If you have received a metal-on-metal hip replacement, you might be wise to have a blood test to make sure it’s not wearing down too quickly. The test, called metal ion testing or trace metal analysis, measures levels of cobalt and chromium in your blood or blood components.
These trace metals at extremely low levels are important to good health. But people who have undergone total joint replacement often have slightly higher levels as the wearing of the components produces many small particles of metal alloys, says Joshua Jacobs, MD, professor and chairman of orthopedic surgery at Rush University Medical Center in Chicago. Levels higher than 7 parts per billion could indicate that components are wearing abnormally.
If your new hip is one of the ASR implants that DePuy recalled, DePuy will cover the cost of your test and follow-ups.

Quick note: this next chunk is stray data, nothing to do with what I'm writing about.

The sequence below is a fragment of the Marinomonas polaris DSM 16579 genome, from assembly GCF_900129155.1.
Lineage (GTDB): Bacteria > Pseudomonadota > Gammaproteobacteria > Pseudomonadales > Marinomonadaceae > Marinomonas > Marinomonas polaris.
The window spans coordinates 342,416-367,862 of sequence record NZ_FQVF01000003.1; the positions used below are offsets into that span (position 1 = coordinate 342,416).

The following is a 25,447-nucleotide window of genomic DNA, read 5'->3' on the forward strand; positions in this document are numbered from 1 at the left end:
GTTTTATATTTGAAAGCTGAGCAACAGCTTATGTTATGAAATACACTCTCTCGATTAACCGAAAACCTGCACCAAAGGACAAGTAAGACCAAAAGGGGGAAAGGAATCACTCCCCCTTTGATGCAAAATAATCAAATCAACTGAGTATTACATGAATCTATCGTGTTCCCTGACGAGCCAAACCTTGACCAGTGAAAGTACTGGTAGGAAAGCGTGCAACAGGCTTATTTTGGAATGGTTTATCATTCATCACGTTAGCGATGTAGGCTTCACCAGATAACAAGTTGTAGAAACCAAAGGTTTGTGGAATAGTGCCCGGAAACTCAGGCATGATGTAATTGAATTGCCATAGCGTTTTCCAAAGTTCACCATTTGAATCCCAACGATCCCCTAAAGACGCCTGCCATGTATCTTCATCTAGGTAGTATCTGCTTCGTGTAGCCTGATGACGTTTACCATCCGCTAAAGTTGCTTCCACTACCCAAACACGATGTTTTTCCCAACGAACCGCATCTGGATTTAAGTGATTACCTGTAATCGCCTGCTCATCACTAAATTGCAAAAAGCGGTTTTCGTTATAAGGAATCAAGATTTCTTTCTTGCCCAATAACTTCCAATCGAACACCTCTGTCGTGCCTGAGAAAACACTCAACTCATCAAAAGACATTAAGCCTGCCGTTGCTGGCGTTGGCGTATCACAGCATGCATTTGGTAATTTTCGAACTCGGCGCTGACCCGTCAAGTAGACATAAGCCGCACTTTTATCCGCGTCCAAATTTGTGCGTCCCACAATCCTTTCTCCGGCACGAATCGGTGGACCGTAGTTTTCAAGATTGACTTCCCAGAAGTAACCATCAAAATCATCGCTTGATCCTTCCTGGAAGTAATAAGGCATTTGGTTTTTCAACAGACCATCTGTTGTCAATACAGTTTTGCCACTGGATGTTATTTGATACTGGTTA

Although the test can provide useful information, it is only one step in identifying problems with joint replacements, says Dr. Jacobs. “If a patient has a well functioning metal-on-metal hip with no pain, and [X-rays] and physical exams are normal, I don’t think there is a necessity to get an ion level.”
What Hips Were Recalled?
Dupuy Orothopaedics, a division of Johnson & Johnson, has recalled two types of ASR hip implants in use since July 2003 due to early failure rates. About 12 percent need revision surgery within five years – roughly twice the industry average, says Kevin J. Bozic, MD, an orthopaedic surgeon and vice chairman of orthopaedics at the University of California at San Francisco Medical Center.
If you’re having trouble with an ASR implant, DePuy will help cover the costs of monitoring and replacement. For more information, call DePuy’s helpline at (888) 627-2677.